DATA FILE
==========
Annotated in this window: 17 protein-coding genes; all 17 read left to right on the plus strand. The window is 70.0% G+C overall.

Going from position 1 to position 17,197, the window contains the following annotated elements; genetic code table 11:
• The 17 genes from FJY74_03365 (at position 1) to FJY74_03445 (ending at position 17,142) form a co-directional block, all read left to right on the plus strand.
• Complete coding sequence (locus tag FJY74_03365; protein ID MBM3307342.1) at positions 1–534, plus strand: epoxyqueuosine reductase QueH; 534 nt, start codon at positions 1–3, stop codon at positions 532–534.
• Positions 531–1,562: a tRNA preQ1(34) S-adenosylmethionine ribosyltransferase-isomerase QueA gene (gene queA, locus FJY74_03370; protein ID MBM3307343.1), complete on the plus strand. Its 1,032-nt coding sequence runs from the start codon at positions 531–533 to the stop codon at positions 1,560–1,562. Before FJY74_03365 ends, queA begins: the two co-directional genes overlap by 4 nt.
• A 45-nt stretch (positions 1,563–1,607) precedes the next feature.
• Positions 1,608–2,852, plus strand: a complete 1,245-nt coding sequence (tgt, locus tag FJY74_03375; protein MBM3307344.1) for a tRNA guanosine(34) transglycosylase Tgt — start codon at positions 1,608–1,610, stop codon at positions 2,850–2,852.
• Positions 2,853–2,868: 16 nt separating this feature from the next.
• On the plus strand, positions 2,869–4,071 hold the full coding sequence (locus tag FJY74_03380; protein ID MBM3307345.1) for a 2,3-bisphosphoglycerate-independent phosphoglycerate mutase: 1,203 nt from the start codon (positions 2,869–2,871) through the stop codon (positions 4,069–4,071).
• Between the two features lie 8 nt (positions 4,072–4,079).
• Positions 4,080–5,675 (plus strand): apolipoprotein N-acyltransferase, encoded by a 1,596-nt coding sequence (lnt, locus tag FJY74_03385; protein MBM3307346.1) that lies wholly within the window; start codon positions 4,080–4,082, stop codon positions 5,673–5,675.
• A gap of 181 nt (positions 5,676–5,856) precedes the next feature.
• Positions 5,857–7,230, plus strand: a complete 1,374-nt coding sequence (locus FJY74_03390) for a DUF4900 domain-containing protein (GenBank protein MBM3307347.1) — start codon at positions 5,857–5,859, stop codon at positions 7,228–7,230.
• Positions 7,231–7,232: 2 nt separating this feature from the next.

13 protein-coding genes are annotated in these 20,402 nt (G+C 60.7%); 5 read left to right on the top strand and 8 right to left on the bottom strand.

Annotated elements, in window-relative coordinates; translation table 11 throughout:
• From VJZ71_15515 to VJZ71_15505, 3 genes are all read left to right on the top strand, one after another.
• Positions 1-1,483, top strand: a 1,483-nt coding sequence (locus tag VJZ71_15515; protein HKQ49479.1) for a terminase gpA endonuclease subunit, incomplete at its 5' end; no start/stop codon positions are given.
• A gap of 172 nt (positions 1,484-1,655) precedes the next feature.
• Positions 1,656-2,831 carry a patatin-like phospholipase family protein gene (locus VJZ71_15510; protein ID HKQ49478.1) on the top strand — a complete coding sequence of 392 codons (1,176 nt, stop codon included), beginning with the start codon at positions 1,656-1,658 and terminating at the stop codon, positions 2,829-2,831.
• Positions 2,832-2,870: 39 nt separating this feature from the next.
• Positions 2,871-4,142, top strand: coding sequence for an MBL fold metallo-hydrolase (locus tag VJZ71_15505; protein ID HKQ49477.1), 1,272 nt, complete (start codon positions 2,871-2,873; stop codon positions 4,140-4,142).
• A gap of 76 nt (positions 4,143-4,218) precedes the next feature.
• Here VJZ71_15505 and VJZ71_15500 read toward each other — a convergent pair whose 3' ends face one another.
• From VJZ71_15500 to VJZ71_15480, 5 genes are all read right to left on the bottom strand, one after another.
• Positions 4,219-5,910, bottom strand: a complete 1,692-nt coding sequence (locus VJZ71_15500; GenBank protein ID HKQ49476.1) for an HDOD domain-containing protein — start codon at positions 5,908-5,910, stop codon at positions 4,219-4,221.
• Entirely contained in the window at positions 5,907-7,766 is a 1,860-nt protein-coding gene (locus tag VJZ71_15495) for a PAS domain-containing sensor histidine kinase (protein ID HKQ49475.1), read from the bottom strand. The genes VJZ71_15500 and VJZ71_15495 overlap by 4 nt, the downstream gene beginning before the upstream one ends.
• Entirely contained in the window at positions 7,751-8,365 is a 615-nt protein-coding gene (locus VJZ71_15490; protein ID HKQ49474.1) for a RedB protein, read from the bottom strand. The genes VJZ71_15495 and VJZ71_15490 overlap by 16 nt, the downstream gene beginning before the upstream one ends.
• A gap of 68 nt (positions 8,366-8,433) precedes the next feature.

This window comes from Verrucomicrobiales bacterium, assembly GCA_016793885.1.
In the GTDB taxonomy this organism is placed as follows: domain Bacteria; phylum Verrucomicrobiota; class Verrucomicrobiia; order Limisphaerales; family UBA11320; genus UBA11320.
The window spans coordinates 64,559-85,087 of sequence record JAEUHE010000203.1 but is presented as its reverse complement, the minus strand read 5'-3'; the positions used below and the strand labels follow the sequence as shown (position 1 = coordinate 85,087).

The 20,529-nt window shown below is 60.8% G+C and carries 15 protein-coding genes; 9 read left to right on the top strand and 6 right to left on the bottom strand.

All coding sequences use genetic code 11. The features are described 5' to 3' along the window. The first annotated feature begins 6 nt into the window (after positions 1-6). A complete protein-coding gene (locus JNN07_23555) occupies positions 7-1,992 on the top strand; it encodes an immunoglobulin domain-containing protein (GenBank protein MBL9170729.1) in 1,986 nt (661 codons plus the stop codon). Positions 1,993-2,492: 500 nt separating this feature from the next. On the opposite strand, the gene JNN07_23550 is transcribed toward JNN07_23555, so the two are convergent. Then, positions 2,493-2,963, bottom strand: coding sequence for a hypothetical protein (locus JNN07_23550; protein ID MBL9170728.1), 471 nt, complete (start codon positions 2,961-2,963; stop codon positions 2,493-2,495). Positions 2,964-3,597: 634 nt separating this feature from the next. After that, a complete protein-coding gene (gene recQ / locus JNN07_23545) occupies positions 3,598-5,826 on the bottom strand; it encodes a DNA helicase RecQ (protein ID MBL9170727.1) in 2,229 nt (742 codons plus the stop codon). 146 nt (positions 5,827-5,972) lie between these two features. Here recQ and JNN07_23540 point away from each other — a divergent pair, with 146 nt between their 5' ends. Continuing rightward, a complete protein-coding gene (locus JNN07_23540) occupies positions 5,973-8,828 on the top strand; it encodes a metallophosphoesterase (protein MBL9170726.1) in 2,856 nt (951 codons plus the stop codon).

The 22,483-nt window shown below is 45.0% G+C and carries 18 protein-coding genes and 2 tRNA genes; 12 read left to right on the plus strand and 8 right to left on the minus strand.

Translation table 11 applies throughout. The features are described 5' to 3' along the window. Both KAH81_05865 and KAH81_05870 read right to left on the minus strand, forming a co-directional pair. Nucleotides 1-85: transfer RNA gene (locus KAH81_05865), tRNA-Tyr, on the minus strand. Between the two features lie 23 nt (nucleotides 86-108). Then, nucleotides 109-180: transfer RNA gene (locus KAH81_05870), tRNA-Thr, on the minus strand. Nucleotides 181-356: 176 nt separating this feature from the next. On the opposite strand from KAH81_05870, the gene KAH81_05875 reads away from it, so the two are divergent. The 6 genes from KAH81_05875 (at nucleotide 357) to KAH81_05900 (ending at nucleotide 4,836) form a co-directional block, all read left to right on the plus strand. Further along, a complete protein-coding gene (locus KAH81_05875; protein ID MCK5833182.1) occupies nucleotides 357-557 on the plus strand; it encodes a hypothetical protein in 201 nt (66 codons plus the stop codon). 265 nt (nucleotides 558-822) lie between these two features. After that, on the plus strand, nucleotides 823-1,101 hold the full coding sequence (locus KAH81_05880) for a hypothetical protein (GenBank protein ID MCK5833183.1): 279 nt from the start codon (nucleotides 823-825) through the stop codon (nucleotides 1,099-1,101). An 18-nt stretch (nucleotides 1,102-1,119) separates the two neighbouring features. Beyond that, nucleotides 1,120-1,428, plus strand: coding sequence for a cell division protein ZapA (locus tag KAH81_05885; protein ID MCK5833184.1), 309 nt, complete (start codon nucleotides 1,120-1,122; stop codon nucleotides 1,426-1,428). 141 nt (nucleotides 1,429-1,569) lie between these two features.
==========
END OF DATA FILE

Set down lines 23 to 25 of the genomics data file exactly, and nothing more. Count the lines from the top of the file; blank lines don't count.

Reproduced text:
• A gap of 76 nt (positions 4,143-4,218) precedes the next feature.
• Here VJZ71_15505 and VJZ71_15500 read toward each other — a convergent pair whose 3' ends face one another.
• From VJZ71_15500 to VJZ71_15480, 5 genes are all read right to left on the bottom strand, one after another.